We, beautifully flawed humans that can neither tolerate a world order that, in thinking we are worthy of its oppression, is beneath us nor wait idly by as it consumes itself, are headed towards the lands filled with the glorious black light of the power contained in the ocean of human imagination. We will not merely content ourselves to observe the effects of its absence.

Ours is a long march of trials, falters, tribulations, celebrations and lessons.

We are unlearning that all struggle must be painful and that all pain is wasteful. We are relearning the elation of change, the euphoria of spiritual endorphins that comes from exercising new muscles of self-determination.

Our wanderings in the south have taught us to embody old stories in new ways. We have become updaters and remixers not needless iconoclasts. We are Christ like in our imperfect divinity and utilizing of love, Mohammedan in our submission to the divine and commitment to study and like Moses we lead the captive, sometimes too content to settle near the lands of the pharaoh, on the long march to emancipation.

We are workers building class consciousness and harnessing the science of revolution in a new economy. Mothers who are also teachers and nurses smashing the patriarchy and midwives birthing a gender fluid world. We are the Ebony skinned neo-abolitionists delivering the supersedants to zion. We are anarchist fighting against the alienation of our transformative power. All while being queer as fuck and refusing to let these histories, texts or identities define us.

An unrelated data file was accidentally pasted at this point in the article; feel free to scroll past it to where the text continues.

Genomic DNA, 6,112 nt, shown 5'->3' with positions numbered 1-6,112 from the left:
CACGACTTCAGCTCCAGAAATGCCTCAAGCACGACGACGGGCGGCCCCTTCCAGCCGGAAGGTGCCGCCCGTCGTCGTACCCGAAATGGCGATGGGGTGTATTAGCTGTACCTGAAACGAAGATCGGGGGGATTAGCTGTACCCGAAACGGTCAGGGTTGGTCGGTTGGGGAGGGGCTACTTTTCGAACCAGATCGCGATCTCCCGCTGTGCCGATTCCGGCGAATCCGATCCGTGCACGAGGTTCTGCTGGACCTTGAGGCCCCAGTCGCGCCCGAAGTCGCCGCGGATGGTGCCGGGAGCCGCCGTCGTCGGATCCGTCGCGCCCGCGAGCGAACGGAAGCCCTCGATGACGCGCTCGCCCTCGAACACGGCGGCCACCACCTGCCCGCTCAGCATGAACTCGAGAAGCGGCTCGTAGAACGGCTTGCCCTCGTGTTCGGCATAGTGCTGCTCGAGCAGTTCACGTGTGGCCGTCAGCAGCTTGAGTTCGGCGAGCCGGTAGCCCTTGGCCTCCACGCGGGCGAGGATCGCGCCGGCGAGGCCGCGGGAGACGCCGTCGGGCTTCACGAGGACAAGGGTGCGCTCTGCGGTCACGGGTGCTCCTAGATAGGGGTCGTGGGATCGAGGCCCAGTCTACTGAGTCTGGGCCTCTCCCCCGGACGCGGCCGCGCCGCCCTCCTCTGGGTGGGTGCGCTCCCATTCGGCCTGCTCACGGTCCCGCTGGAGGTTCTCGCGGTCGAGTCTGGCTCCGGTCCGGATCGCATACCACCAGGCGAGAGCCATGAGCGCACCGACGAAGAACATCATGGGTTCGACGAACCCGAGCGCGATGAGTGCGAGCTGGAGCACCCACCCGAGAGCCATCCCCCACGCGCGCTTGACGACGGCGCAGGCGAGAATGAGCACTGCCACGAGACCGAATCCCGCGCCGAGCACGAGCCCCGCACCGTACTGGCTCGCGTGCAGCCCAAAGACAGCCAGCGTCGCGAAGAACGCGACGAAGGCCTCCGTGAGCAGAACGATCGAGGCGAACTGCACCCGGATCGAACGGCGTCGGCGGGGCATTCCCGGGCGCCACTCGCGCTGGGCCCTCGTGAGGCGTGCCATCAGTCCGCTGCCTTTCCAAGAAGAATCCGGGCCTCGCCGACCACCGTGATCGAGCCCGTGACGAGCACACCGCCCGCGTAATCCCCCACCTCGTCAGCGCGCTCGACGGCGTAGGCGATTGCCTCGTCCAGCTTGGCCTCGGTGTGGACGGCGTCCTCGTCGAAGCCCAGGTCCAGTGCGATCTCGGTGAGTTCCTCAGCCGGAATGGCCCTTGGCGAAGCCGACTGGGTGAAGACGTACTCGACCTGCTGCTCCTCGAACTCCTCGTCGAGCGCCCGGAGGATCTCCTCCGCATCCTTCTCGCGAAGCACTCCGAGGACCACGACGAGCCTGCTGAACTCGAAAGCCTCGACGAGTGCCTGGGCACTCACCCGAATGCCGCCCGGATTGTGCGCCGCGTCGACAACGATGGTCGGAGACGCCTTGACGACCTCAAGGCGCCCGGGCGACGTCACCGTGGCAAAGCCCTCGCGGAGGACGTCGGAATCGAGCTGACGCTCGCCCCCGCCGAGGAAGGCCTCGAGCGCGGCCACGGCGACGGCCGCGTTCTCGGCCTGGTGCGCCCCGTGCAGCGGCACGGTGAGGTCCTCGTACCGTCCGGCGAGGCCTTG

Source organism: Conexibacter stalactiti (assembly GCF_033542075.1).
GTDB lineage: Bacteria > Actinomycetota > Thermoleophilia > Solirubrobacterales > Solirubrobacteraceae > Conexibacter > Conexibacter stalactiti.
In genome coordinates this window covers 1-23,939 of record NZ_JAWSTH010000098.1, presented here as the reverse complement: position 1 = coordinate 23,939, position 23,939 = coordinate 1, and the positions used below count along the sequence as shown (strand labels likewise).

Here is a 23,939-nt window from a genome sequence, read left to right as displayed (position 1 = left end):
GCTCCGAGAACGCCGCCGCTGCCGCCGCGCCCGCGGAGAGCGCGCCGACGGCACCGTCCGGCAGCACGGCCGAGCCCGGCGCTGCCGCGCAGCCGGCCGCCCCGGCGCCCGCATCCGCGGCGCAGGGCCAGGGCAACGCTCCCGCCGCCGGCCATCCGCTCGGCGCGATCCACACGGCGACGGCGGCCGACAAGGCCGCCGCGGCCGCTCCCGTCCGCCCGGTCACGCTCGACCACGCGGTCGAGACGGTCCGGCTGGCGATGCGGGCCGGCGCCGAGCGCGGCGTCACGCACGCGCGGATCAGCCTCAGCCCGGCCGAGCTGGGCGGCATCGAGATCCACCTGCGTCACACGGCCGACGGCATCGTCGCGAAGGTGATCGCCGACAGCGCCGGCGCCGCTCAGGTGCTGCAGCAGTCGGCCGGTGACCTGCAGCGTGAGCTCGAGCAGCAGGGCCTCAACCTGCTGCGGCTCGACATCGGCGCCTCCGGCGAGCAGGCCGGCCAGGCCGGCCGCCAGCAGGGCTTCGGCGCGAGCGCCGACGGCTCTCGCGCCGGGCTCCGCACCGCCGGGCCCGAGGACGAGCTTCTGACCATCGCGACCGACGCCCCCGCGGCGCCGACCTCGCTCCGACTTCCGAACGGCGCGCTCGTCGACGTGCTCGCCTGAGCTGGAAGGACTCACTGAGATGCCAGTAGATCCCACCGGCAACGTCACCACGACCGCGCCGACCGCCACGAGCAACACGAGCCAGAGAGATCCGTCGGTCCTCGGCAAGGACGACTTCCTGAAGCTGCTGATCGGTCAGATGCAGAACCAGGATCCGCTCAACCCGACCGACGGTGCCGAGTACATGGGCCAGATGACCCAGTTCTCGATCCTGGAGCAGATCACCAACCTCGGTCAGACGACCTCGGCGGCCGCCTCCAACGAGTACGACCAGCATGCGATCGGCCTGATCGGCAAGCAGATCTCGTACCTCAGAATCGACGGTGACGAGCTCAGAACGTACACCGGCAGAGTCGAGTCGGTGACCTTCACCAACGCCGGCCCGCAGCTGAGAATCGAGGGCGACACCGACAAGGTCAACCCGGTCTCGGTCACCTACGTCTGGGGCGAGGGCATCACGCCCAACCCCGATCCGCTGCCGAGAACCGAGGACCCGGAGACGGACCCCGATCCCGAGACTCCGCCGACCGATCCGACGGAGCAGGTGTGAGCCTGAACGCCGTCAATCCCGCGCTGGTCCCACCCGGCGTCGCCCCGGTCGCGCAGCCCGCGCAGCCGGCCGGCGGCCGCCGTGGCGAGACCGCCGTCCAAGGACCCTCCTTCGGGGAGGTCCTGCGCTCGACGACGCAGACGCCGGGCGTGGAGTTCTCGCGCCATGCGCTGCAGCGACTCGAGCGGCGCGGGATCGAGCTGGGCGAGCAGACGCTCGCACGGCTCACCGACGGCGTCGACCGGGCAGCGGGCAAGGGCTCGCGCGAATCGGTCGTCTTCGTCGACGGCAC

If this way of being destroys your idols it is collateral damages of a fluid world in motion.

Notes on the Underground Landscape:

“Alienation is the gap between desire and what is socially valued, between our potential to transform the world and the theft and parasitic use of that power by capital and the state.” Anonymous

 

 

Capitalism became total, and blotted out the sun, when it began selling us deficits instead of just commodities. We now have a culture of deficits and inflated spiritual debts. We are too ugly. Too Black. Too poor. Too femme. Too foreign. Or too queer to fit in. We must work, buy, sell and scrape to get closer to an unattainable able-bodied, symmetric, fit, white, wealthy, male ideal citizen.

What we have is a global system of perverted forces that create false scarcities and deficits before providing draining resources we are told will solve them. It is as if we are desert people living in a glorious oasis but being sold salt water and taught that to live is to hydrate.

The long buried truth is that the vocation of all humans is to live fully and in communion with their needs and shared desires. We are the intellectually nomadic bards of our own histories and songs, living well in order to share our stories with each other. The fullness to which we aspire is a facet of our species’ current and progressing social and economic development which in turn shapes our desires.